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Dr He Xin Frank

This project examines the state channeling of labor protests in China. As a result of the transition to market economy, labor disputes have risen sharply over the last twenty-five years in China. While many such disputes are handled through established legal channels, large scale public protests have become increasingly common, threatening social stability and sustainable economic growth. 

The current literature has primarily focused on the behavior and strategy of the protestors. Consequently, little is known about the internal functioning and operational patterns of the court and other state institutions in responding to such conflicts. This project aims to expand the researchers’ preliminary research on labor conflict to five places with representative profiles of different  state resources and causes of labor protest. Through systematically and empirically examining how local courts and the state behind them handle labor conflict in these places, this project documents variations of the state responses, identifies their respective characteristics, and explores their underlying causes.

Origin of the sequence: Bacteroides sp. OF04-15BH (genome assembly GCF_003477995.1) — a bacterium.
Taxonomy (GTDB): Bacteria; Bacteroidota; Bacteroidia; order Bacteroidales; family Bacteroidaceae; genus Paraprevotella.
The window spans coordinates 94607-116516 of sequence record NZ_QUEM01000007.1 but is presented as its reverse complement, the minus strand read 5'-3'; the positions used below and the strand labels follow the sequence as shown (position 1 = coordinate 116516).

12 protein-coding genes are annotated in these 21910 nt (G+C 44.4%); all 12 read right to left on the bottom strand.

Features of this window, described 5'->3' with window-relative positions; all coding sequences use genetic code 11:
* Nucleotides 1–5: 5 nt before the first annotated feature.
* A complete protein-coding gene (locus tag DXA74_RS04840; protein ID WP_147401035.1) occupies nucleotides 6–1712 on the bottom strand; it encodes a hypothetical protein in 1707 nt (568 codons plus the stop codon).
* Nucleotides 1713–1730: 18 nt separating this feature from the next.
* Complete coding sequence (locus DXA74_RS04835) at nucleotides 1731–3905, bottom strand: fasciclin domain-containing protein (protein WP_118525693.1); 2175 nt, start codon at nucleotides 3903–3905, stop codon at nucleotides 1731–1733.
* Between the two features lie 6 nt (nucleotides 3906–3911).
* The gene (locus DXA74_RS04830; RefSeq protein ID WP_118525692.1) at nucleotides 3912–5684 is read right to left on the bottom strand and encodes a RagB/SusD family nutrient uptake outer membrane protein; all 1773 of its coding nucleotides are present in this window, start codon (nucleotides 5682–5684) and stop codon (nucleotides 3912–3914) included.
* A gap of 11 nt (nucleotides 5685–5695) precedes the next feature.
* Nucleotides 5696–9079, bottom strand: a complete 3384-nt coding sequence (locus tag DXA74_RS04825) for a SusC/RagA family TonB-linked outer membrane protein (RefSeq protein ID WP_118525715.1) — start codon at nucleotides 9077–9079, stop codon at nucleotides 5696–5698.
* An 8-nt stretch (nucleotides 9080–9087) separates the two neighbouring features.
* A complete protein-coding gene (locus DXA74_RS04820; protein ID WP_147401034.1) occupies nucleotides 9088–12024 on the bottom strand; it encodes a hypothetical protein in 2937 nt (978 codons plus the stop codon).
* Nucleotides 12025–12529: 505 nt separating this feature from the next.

Internal documents and interviews reveal an emerging mode of state reaction. In the context of protest, the court and related government agencies engage the protesters on the street and often grant a favorable resolution. This “street as courtroom” is a result of the weak capacity of the legal system coupled with a government-wide campaign to build a “harmonious society.” The findings of this project thus demonstrate the operational patterns of the court and the state when facing labor protest and what role the Chinese judiciary has played in this process.

But this way of handling labor disputes also exemplifies a dilemma faced by the state. With the deepening of the marketization process, the state has tried to govern society with law. Specifically in the labor section, it has given more substantive rights to the workers in a way to balance the labor-employer relationship. But when the workers cannot vindicate these substantive rights through the established institutional channels, the state, afraid of losing control, is extremely uncomfortable enshrining the rights of strike, association, and demonstration. With maintaining social stability as the most serious concern, the state has to accommodate many such labor protests. Taking the cases to the street has thus become a de facto right for the workers. To solve this dilemma, the state, if still being pragmatic in governing society, shall make further efforts in strengthening the established legal channels. This will help to facilitate the process of delivering justice to the workers. The state shall also institutionalize the rights of protest. This will not only help to withhold the conflict within the established channels, but also avoid further challenges to its legitimacy.

Dr He Xin Frank
School of Law
City University of Hong Kong